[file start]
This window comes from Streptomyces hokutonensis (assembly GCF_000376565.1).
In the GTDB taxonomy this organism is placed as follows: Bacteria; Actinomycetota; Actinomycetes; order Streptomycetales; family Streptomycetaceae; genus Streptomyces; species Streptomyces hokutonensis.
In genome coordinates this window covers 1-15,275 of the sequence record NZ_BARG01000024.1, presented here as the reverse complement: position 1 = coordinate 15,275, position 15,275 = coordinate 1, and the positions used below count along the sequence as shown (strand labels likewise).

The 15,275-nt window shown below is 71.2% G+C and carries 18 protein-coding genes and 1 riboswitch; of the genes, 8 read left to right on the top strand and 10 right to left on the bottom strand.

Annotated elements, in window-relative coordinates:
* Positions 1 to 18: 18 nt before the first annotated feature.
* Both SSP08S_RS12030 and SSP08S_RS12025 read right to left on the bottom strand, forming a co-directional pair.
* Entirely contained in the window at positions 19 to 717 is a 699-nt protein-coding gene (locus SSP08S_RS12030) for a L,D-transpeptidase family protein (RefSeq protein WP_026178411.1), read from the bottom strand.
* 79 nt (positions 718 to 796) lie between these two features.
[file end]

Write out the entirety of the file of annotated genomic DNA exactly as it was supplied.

This window comes from Streptomyces hokutonensis (assembly GCF_000376565.1).
In the GTDB taxonomy this organism is placed as follows: Bacteria; Actinomycetota; Actinomycetes; order Streptomycetales; family Streptomycetaceae; genus Streptomyces; species Streptomyces hokutonensis.
In genome coordinates this window covers 1-15,275 of the sequence record NZ_BARG01000024.1, presented here as the reverse complement: position 1 = coordinate 15,275, position 15,275 = coordinate 1, and the positions used below count along the sequence as shown (strand labels likewise).

The 15,275-nt window shown below is 71.2% G+C and carries 18 protein-coding genes and 1 riboswitch; of the genes, 8 read left to right on the top strand and 10 right to left on the bottom strand.

Annotated elements, in window-relative coordinates:
* Positions 1 to 18: 18 nt before the first annotated feature.
* Both SSP08S_RS12030 and SSP08S_RS12025 read right to left on the bottom strand, forming a co-directional pair.
* Entirely contained in the window at positions 19 to 717 is a 699-nt protein-coding gene (locus SSP08S_RS12030) for a L,D-transpeptidase family protein (RefSeq protein WP_026178411.1), read from the bottom strand.
* 79 nt (positions 718 to 796) lie between these two features.